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For Libertarians, less is more

The Story


Less government and less government intervention. These two simple ideas make the Libertarian Party the one to vote for, leader Linda Cane tells Cross Country Check-Up during the 1980 federal election campaign. A relative newcomer on the federal scene, the Libertarians propose a novel way to control government spending, which they say is the cause of inflation. It's called negative indexing, and it would mean that for every point inflation rises, government salaries would fall. But MPs and the civil service needn't worry too much yet; Cane doesn't expect to see a Libertarian sitting in the House until at least the next election.

Medium: Radio
Program: Cross Country Checkup
Broadcast Date: Feb. 3, 1980
Guest(s): Linda Cane
Announcer: Bob Karstens
Interviewer: Wayne Grigsby
Duration: 4:00

Did You know?


• Bruce Evoy founded the Libertarian Party of Canada in 1973. According to a 1998 Ontario Libertarian Party Bulletin, Evoy attended the founding convention of the U.S. Libertarian Party in 1972 and returned to Toronto determined to do something similar in Canada. Because the party was not registered until 1979, Evoy ran for office as an independent in 1974. He came in fourth with 220 votes. Despite interviewer Wayne Grigsby's comment to the contrary, according to Elections Canada, the party has fielded candidates in every election since the 1979 election.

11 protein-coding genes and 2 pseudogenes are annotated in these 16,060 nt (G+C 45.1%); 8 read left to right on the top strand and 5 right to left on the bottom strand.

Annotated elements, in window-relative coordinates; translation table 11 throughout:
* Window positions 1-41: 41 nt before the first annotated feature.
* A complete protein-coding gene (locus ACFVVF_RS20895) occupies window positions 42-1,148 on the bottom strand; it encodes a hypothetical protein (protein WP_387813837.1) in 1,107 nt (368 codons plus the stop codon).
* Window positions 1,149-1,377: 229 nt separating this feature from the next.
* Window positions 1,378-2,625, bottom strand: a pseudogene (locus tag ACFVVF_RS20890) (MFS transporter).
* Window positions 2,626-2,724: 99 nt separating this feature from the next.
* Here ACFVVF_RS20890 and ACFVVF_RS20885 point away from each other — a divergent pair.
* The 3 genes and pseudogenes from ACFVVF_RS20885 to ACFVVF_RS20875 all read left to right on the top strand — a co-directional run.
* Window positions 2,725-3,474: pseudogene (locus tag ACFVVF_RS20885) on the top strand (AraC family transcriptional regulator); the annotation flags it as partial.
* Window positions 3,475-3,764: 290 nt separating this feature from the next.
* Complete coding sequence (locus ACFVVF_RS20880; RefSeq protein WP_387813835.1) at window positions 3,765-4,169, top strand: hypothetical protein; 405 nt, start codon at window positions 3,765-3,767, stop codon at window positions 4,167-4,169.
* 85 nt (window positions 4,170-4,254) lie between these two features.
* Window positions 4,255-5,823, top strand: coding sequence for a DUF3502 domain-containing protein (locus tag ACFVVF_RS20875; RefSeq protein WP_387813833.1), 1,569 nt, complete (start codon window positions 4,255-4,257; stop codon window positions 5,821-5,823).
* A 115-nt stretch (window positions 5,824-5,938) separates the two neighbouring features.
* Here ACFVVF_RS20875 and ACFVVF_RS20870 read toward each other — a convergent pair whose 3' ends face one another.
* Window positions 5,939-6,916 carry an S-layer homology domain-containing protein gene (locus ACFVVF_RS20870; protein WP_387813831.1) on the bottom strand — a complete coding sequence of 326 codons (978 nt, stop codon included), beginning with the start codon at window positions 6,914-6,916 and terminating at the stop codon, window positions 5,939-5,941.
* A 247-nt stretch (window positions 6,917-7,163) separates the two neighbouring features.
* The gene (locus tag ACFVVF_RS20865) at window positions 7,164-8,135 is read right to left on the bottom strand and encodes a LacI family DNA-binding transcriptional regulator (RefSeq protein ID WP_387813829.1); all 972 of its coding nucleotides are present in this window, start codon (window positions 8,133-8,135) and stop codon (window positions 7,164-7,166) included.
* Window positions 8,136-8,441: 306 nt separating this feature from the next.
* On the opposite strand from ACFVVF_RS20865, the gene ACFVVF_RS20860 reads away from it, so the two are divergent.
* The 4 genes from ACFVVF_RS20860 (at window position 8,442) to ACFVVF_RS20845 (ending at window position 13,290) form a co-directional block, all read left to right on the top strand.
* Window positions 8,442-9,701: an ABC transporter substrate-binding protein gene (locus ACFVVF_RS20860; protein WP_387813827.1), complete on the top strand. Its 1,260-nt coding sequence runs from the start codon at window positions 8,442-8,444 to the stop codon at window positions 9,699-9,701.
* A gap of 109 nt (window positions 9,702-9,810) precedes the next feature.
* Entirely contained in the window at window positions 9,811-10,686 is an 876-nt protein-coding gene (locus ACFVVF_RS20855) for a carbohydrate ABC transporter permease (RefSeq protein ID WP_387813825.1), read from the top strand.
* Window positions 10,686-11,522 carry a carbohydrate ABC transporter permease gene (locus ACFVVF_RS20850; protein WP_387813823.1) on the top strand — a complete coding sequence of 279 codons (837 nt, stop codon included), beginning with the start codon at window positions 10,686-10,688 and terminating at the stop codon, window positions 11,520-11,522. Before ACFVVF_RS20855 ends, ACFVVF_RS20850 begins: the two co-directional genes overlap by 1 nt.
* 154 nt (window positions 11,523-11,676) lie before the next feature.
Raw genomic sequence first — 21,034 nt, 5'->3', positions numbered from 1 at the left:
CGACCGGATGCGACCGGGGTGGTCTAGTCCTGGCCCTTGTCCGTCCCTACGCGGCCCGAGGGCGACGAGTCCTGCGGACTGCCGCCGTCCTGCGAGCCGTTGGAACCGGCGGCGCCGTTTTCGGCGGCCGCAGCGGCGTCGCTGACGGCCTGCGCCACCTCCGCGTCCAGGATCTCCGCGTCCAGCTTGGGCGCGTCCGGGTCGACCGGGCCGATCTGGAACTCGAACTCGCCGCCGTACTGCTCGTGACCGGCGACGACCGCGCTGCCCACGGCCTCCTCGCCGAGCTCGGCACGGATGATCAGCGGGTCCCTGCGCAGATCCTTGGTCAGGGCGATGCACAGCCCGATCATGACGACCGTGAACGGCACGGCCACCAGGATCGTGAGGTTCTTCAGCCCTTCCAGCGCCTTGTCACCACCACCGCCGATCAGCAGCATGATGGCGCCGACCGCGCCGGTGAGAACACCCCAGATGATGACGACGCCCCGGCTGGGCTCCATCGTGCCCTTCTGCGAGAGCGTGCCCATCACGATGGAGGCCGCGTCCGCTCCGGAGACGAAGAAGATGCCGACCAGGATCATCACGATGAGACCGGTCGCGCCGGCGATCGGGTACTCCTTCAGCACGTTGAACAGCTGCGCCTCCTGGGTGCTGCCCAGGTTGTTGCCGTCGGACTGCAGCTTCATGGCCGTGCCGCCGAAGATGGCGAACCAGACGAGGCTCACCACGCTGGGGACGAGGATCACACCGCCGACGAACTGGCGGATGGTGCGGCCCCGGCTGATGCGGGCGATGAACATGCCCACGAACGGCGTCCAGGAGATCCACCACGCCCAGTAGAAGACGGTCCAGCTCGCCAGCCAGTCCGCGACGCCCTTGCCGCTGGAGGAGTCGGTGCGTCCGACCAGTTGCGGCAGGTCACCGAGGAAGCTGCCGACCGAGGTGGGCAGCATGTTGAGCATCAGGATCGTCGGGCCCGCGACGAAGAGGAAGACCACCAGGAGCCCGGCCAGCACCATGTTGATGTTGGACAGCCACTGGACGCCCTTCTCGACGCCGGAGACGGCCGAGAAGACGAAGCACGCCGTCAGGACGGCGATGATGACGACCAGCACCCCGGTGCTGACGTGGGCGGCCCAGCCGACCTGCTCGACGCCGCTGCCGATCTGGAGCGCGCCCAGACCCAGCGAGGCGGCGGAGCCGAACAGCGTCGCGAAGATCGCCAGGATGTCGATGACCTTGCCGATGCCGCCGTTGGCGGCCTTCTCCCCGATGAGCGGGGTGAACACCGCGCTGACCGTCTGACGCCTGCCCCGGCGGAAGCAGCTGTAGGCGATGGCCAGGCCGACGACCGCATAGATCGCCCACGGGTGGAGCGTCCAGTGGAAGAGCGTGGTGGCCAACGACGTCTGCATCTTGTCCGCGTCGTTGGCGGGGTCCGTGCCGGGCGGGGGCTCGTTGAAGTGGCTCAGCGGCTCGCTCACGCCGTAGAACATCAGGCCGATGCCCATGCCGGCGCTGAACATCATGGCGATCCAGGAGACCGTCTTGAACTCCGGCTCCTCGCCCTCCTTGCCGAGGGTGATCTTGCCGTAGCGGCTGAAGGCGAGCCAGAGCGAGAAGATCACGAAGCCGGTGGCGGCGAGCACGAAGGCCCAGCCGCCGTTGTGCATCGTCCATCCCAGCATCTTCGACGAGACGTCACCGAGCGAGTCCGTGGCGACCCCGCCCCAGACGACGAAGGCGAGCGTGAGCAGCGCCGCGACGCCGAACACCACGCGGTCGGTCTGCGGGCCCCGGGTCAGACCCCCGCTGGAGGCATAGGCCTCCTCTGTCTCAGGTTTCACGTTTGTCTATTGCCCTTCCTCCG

• Party leader Linda Cane, interviewed in this 1980 report, also ran initially as an independent in a byelection in 1978. Her best showing came with her first stand as a Libertarian, in 1979, when she placed fourth in her Toronto riding with 585 votes. She ran again in 1980 and 1984, acting as party leader from 1980-1982. During the heyday of the Reform Party and the Canadian Alliance between 1997 and 2004, the LP didn't field any candidates. Since then, they have nominated fewer than 30 candidates each election cycle.

 


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